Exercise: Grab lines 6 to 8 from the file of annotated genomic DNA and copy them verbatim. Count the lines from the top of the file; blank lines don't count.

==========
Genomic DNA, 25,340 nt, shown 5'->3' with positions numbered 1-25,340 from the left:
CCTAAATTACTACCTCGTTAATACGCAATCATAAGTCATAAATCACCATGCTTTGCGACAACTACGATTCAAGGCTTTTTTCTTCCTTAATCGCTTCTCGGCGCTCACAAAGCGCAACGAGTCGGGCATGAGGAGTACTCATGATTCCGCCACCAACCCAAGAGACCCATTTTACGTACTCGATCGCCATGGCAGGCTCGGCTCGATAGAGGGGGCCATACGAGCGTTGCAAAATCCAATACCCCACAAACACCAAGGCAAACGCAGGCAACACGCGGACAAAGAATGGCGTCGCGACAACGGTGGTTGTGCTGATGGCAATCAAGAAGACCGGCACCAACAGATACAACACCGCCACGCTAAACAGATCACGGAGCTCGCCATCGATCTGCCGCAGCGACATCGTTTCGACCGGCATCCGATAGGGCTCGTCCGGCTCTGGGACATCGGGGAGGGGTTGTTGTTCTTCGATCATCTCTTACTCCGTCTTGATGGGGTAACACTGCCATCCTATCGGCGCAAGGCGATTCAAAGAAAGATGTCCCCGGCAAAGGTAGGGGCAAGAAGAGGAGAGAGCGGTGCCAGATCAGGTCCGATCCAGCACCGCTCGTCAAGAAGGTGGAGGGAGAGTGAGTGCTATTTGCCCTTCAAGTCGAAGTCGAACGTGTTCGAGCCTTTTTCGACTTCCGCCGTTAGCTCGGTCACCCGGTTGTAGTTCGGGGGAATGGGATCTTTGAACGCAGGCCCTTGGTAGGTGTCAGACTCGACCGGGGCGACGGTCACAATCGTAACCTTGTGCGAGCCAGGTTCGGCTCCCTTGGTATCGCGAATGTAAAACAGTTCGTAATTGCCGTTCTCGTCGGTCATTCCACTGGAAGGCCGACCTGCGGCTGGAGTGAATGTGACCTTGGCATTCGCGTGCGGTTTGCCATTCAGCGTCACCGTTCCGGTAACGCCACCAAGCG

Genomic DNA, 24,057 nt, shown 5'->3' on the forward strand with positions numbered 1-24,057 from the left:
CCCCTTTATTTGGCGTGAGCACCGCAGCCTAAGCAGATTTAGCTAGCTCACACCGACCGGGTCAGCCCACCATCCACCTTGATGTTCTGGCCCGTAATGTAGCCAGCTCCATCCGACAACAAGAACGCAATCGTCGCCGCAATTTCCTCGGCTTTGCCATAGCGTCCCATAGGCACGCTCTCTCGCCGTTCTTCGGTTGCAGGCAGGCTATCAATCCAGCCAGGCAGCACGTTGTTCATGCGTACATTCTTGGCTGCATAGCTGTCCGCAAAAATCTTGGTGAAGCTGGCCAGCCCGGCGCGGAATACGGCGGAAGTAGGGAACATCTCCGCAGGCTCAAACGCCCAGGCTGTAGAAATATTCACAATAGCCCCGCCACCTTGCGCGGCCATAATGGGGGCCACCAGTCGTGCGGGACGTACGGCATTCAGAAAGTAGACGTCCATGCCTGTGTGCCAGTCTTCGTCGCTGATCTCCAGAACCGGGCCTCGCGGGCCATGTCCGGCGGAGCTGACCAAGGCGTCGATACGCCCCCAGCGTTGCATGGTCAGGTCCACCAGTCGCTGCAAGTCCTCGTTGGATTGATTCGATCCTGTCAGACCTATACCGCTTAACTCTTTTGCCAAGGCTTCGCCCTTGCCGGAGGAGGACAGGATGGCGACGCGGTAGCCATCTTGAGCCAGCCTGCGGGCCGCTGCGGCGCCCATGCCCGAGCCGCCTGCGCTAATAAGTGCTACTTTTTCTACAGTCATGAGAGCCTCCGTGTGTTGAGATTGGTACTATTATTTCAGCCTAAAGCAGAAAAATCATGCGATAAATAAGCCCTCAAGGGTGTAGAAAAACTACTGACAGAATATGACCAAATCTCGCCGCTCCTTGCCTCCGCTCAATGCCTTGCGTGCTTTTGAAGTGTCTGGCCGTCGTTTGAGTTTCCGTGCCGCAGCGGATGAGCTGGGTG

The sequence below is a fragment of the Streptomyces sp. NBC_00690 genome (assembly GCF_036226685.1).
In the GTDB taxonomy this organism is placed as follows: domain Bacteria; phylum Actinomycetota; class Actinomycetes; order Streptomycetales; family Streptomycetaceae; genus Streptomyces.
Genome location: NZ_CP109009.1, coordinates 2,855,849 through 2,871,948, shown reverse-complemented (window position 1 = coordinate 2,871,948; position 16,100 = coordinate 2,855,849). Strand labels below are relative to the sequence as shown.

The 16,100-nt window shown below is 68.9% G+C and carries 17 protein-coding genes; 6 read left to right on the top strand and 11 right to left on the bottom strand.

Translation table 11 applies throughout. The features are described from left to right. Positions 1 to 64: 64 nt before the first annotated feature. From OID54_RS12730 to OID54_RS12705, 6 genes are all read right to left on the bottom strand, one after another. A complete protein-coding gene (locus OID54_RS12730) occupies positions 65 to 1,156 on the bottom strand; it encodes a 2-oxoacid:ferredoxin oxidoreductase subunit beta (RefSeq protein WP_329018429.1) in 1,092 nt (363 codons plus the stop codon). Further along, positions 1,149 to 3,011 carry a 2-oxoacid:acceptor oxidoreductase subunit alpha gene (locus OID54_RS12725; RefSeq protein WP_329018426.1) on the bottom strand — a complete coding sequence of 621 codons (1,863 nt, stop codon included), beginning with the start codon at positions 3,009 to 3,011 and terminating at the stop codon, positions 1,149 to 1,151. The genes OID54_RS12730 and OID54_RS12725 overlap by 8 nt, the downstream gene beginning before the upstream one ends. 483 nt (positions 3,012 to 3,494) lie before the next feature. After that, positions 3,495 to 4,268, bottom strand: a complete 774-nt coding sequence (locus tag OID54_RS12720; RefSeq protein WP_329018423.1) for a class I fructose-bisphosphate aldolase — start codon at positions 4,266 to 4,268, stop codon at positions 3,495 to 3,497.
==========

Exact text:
In the GTDB taxonomy this organism is placed as follows: domain Bacteria; phylum Actinomycetota; class Actinomycetes; order Streptomycetales; family Streptomycetaceae; genus Streptomyces.
Genome location: NZ_CP109009.1, coordinates 2,855,849 through 2,871,948, shown reverse-complemented (window position 1 = coordinate 2,871,948; position 16,100 = coordinate 2,855,849). Strand labels below are relative to the sequence as shown.

The 16,100-nt window shown below is 68.9% G+C and carries 17 protein-coding genes; 6 read left to right on the top strand and 11 right to left on the bottom strand.